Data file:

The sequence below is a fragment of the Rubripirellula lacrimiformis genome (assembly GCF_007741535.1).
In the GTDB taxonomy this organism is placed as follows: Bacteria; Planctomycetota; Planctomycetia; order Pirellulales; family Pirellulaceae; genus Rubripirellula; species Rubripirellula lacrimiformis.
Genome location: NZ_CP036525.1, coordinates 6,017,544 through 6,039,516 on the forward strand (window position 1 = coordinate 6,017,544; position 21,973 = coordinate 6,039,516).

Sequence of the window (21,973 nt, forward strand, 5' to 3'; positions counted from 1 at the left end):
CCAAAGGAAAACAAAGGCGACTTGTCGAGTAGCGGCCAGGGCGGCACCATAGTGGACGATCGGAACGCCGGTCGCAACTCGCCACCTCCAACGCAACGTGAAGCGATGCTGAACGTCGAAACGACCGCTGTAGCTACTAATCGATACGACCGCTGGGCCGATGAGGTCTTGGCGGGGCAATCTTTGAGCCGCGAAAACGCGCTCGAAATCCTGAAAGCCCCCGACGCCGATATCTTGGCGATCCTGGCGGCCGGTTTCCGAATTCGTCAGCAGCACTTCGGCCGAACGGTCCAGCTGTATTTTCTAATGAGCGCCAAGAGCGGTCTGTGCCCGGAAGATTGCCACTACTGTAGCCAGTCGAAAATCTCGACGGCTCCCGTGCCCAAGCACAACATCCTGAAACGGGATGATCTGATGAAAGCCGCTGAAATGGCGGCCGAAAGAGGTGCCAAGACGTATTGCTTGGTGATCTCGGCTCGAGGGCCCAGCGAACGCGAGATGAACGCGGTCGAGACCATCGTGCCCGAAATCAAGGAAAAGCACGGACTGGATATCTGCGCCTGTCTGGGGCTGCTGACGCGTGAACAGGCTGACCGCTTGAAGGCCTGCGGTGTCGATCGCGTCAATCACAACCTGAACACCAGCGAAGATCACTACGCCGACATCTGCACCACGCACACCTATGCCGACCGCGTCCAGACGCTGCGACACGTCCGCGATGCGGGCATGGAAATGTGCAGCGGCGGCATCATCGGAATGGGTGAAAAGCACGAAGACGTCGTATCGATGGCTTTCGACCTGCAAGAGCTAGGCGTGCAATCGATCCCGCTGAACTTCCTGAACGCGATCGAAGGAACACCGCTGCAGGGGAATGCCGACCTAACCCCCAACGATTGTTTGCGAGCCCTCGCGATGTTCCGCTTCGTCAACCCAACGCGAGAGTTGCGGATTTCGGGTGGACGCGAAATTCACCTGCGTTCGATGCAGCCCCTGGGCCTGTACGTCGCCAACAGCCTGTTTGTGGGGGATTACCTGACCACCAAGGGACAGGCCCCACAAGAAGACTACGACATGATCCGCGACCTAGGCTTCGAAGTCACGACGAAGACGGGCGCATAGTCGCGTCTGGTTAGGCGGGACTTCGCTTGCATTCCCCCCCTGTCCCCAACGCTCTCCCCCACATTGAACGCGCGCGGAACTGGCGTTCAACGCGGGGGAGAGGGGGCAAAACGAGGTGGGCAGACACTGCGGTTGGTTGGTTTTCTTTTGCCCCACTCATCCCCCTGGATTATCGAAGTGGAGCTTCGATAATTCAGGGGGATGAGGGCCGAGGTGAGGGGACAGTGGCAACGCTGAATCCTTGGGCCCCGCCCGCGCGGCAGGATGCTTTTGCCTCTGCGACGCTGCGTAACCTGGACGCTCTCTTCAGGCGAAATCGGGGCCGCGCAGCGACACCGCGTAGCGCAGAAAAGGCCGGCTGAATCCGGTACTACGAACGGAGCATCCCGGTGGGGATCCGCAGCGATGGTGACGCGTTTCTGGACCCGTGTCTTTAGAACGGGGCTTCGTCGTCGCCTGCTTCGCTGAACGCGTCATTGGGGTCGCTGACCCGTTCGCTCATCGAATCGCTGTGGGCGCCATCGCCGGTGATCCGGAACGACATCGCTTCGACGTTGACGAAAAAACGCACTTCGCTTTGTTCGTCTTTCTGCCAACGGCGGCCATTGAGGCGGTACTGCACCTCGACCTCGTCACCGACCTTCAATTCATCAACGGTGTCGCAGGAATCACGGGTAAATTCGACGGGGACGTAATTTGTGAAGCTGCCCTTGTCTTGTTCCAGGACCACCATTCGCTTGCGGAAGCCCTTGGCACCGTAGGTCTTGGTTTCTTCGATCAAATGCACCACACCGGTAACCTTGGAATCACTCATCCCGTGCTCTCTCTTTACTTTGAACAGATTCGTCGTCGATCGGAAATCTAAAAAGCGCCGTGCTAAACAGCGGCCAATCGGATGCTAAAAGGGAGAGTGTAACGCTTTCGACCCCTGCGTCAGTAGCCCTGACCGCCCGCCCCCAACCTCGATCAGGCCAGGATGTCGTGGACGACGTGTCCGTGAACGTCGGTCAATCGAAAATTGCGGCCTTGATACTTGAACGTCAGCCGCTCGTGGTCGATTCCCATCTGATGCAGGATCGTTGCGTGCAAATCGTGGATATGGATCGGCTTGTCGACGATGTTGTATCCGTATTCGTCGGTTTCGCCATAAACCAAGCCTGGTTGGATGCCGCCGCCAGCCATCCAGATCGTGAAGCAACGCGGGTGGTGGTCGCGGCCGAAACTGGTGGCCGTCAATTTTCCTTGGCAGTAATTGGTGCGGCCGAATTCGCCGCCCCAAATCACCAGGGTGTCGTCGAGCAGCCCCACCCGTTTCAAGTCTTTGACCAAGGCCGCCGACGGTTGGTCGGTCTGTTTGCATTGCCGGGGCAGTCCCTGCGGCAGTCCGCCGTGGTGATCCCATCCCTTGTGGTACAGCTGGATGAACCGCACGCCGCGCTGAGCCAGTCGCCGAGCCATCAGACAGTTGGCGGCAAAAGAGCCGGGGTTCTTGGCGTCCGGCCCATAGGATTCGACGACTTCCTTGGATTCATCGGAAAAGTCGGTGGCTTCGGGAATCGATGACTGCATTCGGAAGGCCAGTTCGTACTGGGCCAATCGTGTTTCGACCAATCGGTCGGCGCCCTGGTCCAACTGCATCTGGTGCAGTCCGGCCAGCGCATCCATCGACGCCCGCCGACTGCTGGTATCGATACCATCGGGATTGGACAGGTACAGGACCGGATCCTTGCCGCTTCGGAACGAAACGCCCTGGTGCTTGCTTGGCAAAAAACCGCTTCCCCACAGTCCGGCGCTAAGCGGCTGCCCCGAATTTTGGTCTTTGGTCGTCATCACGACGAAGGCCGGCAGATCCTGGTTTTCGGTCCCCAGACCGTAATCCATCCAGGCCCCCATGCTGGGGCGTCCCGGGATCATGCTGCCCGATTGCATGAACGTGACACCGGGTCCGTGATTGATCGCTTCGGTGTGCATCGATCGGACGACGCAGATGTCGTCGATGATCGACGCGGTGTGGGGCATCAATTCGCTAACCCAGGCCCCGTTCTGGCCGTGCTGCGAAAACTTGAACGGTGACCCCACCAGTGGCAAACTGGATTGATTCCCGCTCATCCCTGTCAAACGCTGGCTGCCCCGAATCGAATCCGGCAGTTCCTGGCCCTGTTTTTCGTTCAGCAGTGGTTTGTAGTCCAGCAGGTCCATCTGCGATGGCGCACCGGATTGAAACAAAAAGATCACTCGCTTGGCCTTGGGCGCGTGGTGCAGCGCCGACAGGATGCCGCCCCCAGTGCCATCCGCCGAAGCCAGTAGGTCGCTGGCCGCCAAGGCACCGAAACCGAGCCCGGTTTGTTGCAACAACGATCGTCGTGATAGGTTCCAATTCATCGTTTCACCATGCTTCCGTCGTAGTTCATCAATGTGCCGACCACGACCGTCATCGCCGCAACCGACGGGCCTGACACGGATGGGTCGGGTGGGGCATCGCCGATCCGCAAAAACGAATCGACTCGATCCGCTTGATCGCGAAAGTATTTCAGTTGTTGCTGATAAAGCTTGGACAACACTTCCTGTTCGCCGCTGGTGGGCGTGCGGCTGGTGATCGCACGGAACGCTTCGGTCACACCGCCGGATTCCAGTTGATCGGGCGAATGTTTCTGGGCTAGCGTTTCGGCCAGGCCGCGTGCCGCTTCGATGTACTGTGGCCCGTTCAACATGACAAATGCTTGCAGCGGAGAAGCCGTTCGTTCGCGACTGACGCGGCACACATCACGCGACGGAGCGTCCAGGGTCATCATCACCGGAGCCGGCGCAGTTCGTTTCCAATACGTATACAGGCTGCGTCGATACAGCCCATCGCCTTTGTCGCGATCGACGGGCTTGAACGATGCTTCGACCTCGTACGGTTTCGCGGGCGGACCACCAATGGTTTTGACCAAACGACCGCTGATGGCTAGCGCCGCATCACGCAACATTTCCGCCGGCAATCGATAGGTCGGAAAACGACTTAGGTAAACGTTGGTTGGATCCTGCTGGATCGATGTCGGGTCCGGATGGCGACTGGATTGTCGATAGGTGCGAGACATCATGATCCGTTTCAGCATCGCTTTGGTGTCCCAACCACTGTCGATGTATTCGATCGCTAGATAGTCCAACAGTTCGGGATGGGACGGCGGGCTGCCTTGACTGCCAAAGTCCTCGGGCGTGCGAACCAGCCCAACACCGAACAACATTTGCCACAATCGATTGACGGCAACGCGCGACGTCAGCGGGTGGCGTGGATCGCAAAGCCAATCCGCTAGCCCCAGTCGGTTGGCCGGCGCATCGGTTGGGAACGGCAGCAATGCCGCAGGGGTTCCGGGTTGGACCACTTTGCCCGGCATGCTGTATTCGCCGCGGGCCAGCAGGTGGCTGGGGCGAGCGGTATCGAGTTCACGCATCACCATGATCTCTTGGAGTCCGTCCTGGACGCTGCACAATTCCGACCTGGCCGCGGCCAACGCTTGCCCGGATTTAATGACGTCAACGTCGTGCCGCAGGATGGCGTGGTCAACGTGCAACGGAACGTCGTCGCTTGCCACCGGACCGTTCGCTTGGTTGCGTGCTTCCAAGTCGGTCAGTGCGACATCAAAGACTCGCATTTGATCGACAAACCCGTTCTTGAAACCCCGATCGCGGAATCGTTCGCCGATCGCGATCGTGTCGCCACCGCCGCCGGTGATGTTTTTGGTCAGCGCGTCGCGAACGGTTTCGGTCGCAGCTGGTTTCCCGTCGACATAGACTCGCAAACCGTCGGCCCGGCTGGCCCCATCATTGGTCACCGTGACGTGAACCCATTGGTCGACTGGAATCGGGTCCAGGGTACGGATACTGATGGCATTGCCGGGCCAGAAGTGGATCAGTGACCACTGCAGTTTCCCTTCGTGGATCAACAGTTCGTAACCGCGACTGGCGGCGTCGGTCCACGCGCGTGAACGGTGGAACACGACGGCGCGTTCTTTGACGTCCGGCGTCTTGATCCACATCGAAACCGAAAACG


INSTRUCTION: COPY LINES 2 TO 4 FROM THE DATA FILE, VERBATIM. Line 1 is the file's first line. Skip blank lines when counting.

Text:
In the GTDB taxonomy this organism is placed as follows: Bacteria; Planctomycetota; Planctomycetia; order Pirellulales; family Pirellulaceae; genus Rubripirellula; species Rubripirellula lacrimiformis.
Genome location: NZ_CP036525.1, coordinates 6,017,544 through 6,039,516 on the forward strand (window position 1 = coordinate 6,017,544; position 21,973 = coordinate 6,039,516).

Sequence of the window (21,973 nt, forward strand, 5' to 3'; positions counted from 1 at the left end):